Japanese & Hebrew similarities – language

Spoken words

Joseph Eidelberg, a Jew who once came to Japan and stayed for years at a Japanese Shinto shrine, wrote a book titled “The Japanese and the Ten Lost Tribes of Israel.” He wrote that many Japanese words originated from ancient Hebrew.

For instance, we Japanese say hazukashime to mean disgrace or humiliation. In Hebrew, it is “hadak hashem” (tread down the name. See Job 40:12). The pronunciation and the meaning of them are both almost the same.

We say “anta” to mean you,” which is the same in Hebrew. Kings in ancient Japan were called with the word mikoto,” which might come from a Hebrew word malhuto which means “his kingdom.” We call the Emperor of Japan mikado.” This resembles the Hebrew word migadol which means the noble. The ancient Japanese word for an area leader is “agata-nushi”; “agata” is area, and “nushi” is a leader. In Hebrew, they are called aguda“”nasi.”

When we Japanese count “One, two, three… ten,” we sometimes say:

“Hi, fu, mi, yo, itsu, mu, nana, ya, kokono, towo.”

This is a traditional expression, but we Japanese don’t know what this means if we think of it as Japanese.

It is said that this expression originates from an ancient Japanese myth. In the Shinto myth, the female god called “Amaterasu” who manages the sunlight of the world once hid herself in a heavenly cave, and the world became dark. Then, according to the oldest book of Japanese history, the priest called “Koyane” prayed with words before the cave and in front of the other gods to have “Amaterasu” come out. Although the words that were said in the prayer are not written in the book, a legend says that these words were “Hi, fu, mi….”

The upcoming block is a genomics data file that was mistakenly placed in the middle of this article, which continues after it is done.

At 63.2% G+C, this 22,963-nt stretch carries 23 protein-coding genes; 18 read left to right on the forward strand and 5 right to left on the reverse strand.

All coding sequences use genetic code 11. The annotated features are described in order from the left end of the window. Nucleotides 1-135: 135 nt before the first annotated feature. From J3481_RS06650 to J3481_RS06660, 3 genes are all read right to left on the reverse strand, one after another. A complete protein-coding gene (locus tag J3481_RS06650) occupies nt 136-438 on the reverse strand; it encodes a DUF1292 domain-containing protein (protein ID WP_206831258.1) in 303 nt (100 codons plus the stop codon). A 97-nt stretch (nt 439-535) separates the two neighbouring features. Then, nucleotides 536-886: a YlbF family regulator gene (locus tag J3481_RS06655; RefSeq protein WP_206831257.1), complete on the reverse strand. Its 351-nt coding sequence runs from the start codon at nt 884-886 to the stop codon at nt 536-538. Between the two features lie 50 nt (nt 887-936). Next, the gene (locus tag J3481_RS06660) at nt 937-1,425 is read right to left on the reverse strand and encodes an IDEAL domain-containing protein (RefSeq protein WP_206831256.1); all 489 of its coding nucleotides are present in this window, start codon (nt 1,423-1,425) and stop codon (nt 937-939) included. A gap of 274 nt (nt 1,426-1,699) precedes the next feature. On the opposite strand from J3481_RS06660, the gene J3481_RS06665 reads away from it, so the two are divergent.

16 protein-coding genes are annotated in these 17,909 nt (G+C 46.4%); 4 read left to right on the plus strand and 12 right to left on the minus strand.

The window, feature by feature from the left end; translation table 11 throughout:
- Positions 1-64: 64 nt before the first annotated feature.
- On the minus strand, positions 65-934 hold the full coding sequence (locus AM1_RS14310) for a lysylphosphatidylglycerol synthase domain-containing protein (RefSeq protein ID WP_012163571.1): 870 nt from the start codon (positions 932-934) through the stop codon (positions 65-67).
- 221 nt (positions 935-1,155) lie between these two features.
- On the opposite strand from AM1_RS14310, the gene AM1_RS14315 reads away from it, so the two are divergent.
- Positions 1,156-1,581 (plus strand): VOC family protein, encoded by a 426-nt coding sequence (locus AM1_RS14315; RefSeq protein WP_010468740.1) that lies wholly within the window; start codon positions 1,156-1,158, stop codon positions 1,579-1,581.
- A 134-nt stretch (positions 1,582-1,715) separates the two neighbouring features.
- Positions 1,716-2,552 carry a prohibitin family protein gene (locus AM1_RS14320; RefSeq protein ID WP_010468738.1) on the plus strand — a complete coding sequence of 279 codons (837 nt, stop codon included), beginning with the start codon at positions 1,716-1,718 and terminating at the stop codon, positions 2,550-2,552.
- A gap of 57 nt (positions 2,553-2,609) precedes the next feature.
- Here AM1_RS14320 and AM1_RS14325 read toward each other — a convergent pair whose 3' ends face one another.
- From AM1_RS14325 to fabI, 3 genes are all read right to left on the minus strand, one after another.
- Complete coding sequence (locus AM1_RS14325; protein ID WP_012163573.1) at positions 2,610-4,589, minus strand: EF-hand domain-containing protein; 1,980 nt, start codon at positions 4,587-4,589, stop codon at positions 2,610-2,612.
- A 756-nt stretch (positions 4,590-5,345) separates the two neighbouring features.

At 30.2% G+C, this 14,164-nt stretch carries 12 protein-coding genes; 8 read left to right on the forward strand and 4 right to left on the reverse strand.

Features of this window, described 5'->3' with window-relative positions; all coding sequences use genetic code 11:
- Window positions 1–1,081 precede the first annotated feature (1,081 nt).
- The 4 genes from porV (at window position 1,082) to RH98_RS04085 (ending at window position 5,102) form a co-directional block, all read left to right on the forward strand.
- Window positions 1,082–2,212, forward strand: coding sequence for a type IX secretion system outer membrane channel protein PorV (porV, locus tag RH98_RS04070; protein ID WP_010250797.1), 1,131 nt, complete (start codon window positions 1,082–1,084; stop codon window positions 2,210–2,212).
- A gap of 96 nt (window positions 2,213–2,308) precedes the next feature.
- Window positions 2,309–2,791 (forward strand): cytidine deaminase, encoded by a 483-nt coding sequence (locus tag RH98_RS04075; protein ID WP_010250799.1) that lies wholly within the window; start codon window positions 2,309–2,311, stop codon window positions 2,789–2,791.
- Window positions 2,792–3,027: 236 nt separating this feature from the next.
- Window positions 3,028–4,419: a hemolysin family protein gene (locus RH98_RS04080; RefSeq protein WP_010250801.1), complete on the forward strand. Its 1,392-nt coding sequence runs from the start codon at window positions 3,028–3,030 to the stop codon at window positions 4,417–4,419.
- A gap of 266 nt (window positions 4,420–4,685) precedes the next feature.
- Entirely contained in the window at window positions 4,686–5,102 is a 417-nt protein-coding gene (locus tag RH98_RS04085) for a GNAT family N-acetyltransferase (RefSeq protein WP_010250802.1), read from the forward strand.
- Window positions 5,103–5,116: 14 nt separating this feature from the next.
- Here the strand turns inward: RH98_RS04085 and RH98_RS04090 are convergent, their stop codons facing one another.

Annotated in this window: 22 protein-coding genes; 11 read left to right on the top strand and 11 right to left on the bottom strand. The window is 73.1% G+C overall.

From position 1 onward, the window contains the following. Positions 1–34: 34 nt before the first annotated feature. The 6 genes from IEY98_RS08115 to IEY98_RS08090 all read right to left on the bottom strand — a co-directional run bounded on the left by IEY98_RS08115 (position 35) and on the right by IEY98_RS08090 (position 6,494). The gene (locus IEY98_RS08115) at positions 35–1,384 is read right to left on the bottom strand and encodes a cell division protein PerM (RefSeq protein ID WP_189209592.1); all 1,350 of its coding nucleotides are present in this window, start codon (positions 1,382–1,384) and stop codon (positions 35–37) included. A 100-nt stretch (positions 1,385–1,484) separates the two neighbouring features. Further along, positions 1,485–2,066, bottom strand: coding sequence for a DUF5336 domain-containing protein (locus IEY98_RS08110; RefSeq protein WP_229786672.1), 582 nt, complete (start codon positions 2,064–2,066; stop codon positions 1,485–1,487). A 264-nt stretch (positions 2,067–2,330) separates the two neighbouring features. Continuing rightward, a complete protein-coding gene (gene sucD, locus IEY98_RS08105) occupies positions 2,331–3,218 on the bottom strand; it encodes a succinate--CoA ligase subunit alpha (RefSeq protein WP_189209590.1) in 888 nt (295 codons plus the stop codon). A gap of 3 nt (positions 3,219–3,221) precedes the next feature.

amaterasu caveJoseph Eidelberg writes that this is a beautiful Hebrew expression, if we suppose that there have been some changes in the pronunciation throughout history. These words are to be spelled:

“Haiafa mi yotsia ma naane ykakhena tavo.”

This means: “Who shall bring out the beautiful? What words shall we say for her to come out?” This surprisingly fits the situation of the myth.

Moreover, we Japanese not only say “Hi, hu, mi…,” but also say with the same meaning:

“Hitotsu, futatsu, mittsu, yottsu, itsutsu, muttsu, nanatsu, yattsu, kokonotsu, towo.”

Here, “totsu” or “tsu” is put to each of “Hi, hu, mi…” as the last part of the words. But the last “towo” (which means ten) remains the same. “Totsu” may be the Hebrew word “tetse” which means “She comes out.” And “tsu” may be the Hebrew word “tse” which means “Come out.”

Eidelberg supposes that these words were said by the gods who surrounded the priest “Koyane.” That is, when “Koyane” first says “Hi,” the surrounding gods add “totsu” (She comes out) in reply, and secondly when “Koyane” says “Fu,” the gods add “totsu” (tatsu), and so on. In this way, it became “Hitotsu, futatsu, mittsu….”

amaterasuBut the last word “towo” the priest “Koyane” and the surrounding gods said together. If this is the Hebrew word “tavo,” it means “(She) shall come.” When they said this, the female god “Amaterasu” came out. “Hi, fu, mi…” and “Hitotsu, futatsu, mittsu…” later were used as the words to count numbers. [sounds a lot like ‘hide-n-go-seek’]

In addition, the name of the priest “Koyane” sounds close to a Hebrew word “kohen” which means a priest. Eidelberg shows many other examples of Japanese words which seem to have a Hebrew origin. His list contains several thousand words. I don’t believe this is a mere accident.